Erik Buell Racing To Field Geoff May And Aaron Yates In World Superbikes In 2014

Erik Buell Racing have officially confirmed they will be competing in the World Superbike championship in 2014. Today, EBR announced that they will be fielding Geoff May and Aaron Yates in the WSBK class, racing Erik Buell's EBR1190RX, an 1190cc 72° V twin, which has its roots in the Rotax-built machine produced when Buell was still part of Harley Davidson. Both May and Yates are long-term veterans of the AMA Superbike series, May having already raced for EBR in the AMA in 2013.

The EBR team will be backed by Hero, the Indian motorcycle manufacturer which is a minority shareholder in the EBR manufacturer. As a small manufacturer, EBR will need all the help they can get from Hero, as the homologation quantities required to be accepted for World Superbikes are sizable. EBR must have already produced 125 units before offering the EBR1190RX for homologation for the WSBK series. They must have produced a total of 500 bikes by 30th of June 2014, and 1000 in total by the end of 2014. They then have to produce another 1000 by the end of 2015, averaging three bikes a day, a real challenge for a small manufacturer. They also have to sell these units, and though the EBR1190RX has been favorably received by the press so far, there is no official word on sales figures at the moment. For more details on the homologation process and how it affects EBR, see this story on Asphalt & Rubber.

The addition of EBR brings the total number of manufacturers involved in WSBK up to eight. It also adds another country to the manufacturer list, with the USA joining Japan, Italy and Germany. The involvement of Hero is even more important, and a sign of the growing interest and importance of Asian markets for motorcycle racing. With Mahindra in Moto3, and Hero represented in World Superbikes (albeit by proxy via EBR), India is beginning to stretch its racing limbs.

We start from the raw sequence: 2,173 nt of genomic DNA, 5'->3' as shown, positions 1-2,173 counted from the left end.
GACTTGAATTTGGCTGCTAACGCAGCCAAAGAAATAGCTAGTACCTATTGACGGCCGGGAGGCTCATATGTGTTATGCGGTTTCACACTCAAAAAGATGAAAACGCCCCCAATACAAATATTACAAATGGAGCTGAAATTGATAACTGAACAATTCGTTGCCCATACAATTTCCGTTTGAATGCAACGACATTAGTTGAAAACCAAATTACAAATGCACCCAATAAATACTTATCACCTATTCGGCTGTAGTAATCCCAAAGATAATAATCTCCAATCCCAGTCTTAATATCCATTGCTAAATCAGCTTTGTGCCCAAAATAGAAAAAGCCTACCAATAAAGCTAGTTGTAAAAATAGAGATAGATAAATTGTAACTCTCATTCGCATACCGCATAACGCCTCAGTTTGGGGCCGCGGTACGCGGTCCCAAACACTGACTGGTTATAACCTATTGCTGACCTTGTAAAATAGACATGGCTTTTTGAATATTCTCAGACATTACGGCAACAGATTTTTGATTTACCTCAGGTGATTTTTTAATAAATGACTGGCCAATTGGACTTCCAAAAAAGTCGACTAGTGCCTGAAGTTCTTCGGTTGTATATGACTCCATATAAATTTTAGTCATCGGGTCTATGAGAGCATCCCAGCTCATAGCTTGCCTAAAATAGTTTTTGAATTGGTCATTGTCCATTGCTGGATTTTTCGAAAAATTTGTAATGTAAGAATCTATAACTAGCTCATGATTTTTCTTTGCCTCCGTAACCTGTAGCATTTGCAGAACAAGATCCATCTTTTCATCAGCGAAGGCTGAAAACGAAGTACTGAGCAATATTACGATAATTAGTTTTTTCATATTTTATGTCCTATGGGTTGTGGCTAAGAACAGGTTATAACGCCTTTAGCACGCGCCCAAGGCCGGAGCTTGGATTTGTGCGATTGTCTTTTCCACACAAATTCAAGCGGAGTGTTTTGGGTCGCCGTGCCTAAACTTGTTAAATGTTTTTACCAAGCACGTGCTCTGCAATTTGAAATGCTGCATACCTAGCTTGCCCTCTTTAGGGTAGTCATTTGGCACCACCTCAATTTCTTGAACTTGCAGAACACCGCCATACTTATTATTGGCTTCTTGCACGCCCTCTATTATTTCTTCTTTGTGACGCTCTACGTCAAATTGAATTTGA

Below is the official press release:

Team Hero EBR to contest the 2014 eni FIM Superbike World Championship

Barcelona (Spain), Thursday 12 December 2013 - Dorna WSBK are pleased to announce that Team Hero EBR will make the switch from the AMA Superbike series to the Superbike World Championship in 2014. This will be a two rider team running the new 2014 EBR 1190RX, represented by riders Geoff May and Aaron Yates.

Both May and Yates make the move to the WSBK series after a number of successful seasons in the AMA Superbike series. May, who is an accomplished AMA rider, has ridden the EBR machine in the states for the past two seasons claiming a podium finish at the Sonoma Raceway circuit in 2012 on his way to 5th position overall in the rider classification. Yates, who has over 20 years racing experience, joined the squad for their 2013 AMA campaign finishing a respectable 8th overall in the final standings, one point ahead of May.

The team will be run by Claudio Quintarelli, Team Owner, and Giulio Bardi, Team Manager, both proud to field the first American motorcycle to contest the World Championship with two American riders.

Team Hero EBR is bringing back Erik Buell’s passion onto the world stage: the founder of the Buell Motorcycle Company is a pioneer of modern race motorcycle technology.

Former racer Buell has himself competed against some of the greats in the past, and is excited and optimistic about this challenge ahead: